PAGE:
With the movement of modern cosmetic dentistry into all porcelain crowns from traditional porcelain fused to metal crowns (PFM crowns), many have wondered if the
porcelain crowns would be as effective in the long term. Well, recent studies have shown that they are just as strong and maintain their beauty over time as well.
The main differences in porcelain crowns are the type of porcelain used, and how they are fabricated. Different porcelain types and strengths are used for different reasons. Remember also, that a lab created porcelain crown, is of higher fabrication quality and fit, than an in office computer milled crown.
The researchers at the Medical University at Innsbruck studied a little over 1,300 all porcelain crowns placed between 1987 and 2009. They were tested for predictability and strength and found to have a high,(93.5% probability of survival) success over a 10 year period. The study was published in the International Journal of Prosthodontics). The study included those with root canal teeth, and those who grind their teeth.
A total of 302 patients (120 men and 182 women) participated in the study. They were examined at the university during regularly scheduled visits for dental examination. Patient-specific data about sex, age, tooth sensitivity, smoking, and grinding were noted, as well as self-reported data regarding their level of satisfaction with their restorations: excellent, good, medium, or none. The porcelain crowns were broken down into areas of mouth as well, into front( anterior), and back( premolar, and molar) regions.
All 1,335 porcelain crowns had been placed at the university between November 1987 and December 2009. Of these porcelain crowns, 451 were observed over a 10-year period, 84 for 15 years, and 24 over 20 years.
Dental examinations were completed by two dentists in the spring of 2010. One dentist had placed the majority of porcelain crowns, whereas the other dentist involved in examinations had placed none of them. California Dental Association/Ryge criteria were used to rate each porcelain crowns as a success, relative failure, or absolute failure.
Any porcelain crowns that had severe enough issues to warrant replacement were considered an absolute failure. If a finishing procedure or polishing was able to fix the issue, the porcelain crown was labeled a relative failure.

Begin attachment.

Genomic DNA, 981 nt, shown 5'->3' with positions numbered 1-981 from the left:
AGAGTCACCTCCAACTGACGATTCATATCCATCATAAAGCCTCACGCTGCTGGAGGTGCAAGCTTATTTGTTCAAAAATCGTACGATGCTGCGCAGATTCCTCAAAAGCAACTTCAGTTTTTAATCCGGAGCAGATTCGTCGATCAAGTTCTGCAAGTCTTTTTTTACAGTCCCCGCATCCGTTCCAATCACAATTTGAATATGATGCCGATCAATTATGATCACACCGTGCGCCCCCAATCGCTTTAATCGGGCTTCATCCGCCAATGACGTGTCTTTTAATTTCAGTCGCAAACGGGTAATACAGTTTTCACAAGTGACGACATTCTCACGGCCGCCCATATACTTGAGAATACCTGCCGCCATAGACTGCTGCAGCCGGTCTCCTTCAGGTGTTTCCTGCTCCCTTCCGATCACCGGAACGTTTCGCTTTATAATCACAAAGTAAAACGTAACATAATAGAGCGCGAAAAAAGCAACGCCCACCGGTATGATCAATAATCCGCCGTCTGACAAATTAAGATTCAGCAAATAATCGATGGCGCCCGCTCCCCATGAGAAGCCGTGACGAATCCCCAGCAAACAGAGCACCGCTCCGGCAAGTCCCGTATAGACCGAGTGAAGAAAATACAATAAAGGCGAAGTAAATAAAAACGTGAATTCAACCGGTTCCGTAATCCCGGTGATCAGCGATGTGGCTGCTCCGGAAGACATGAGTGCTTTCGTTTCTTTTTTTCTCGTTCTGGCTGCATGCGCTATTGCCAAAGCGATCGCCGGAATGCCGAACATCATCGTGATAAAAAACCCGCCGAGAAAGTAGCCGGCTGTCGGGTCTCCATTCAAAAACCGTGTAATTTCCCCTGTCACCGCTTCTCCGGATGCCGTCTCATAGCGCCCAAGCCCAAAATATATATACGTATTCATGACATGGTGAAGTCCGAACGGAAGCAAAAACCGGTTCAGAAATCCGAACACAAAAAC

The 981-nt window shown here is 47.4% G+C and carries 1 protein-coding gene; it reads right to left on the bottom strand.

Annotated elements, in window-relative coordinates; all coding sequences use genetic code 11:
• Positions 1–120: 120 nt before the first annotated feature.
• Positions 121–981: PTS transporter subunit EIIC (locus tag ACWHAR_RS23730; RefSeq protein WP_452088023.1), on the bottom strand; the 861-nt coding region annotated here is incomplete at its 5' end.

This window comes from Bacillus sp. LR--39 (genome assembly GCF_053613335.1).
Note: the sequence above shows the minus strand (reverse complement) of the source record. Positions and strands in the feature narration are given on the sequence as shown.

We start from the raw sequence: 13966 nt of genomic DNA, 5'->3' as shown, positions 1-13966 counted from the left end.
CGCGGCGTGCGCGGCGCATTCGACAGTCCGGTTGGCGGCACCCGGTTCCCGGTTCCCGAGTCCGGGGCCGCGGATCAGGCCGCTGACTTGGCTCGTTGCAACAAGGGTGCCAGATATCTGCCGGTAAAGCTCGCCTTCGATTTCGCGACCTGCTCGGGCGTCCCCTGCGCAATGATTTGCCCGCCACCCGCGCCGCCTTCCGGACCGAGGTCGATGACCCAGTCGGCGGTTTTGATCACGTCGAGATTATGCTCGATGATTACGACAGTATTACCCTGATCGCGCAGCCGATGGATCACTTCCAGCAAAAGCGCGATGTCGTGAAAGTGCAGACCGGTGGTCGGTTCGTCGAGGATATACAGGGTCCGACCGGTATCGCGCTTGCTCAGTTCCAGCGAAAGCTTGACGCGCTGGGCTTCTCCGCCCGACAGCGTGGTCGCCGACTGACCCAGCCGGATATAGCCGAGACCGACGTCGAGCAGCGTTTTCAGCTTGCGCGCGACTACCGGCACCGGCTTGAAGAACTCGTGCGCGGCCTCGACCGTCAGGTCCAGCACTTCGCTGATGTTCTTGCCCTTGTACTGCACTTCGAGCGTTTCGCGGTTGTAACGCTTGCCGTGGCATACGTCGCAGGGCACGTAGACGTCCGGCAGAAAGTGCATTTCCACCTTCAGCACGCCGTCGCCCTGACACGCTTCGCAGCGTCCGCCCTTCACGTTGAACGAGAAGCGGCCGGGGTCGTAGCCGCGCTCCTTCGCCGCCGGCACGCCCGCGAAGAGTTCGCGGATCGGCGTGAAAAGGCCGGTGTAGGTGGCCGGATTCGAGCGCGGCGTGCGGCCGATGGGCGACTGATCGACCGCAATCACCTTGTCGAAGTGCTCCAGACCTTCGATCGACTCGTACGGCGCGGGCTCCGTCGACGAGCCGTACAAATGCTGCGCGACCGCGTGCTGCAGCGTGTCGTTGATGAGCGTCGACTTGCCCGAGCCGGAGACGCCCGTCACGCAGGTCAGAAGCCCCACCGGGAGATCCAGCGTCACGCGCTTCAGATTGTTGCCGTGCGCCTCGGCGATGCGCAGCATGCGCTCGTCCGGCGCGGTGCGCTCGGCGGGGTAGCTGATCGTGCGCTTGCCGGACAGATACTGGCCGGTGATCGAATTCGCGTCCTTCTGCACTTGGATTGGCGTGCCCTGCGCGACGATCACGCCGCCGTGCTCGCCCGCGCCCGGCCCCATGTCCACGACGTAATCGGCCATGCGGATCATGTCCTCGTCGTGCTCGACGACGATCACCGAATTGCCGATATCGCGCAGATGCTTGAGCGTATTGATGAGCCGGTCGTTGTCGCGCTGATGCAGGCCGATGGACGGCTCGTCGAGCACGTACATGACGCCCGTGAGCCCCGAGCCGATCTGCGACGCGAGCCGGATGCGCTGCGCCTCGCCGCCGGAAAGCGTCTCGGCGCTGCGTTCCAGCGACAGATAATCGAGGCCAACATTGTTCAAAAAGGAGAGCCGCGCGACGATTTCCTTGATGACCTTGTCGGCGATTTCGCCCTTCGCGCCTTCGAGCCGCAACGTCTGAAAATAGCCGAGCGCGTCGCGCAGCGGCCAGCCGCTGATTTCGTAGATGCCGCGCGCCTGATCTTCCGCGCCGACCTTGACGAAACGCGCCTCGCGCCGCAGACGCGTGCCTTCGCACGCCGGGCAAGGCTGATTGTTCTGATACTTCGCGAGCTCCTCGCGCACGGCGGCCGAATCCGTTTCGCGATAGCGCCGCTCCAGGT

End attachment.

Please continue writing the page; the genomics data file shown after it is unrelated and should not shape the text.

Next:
Of the 1,300+ porcelain crowns in the study, only 95 porcelain crowns were rated as failures, 79% of which were absolute failure. Most failures occurred in the anterior region, with 65, while 19 occurred in premolars and 11 occurred in molars.
Success rates remained strong over time. The estimated survival rate was 97.3% at five years, 96% at eight years, 94% at 10 years, 85.8% at 15 years, and 78.5% after 20
years. Almost half of all porcelain crown failures happened in the first 8 years..
The most frequent reason for failure was fracture,(cracks) of the ceramic, according to the researchers, followed in order by cracks in the ceramic and decay.
Root canal teeth and patients who grind their teeth, had higher failure rates.
Patient responses to questions about satisfaction were very positive. With 96% rating it as excellent and 4% rating it as good. The surprising thing about this study was that even patients with failures thought that porcelain crowns were an ideal dental restoration and would do it all over again.
Porcelain crowns are a proven part of cosmetic dentistry and with recent advances in dental porcelain (like e.max porcelain crowns) these results will be even better into the future. Porcelain crowns are an ideal restoration due to their color, shape, and light reflecting properties. The study just proves that they are an asset to any dental patient.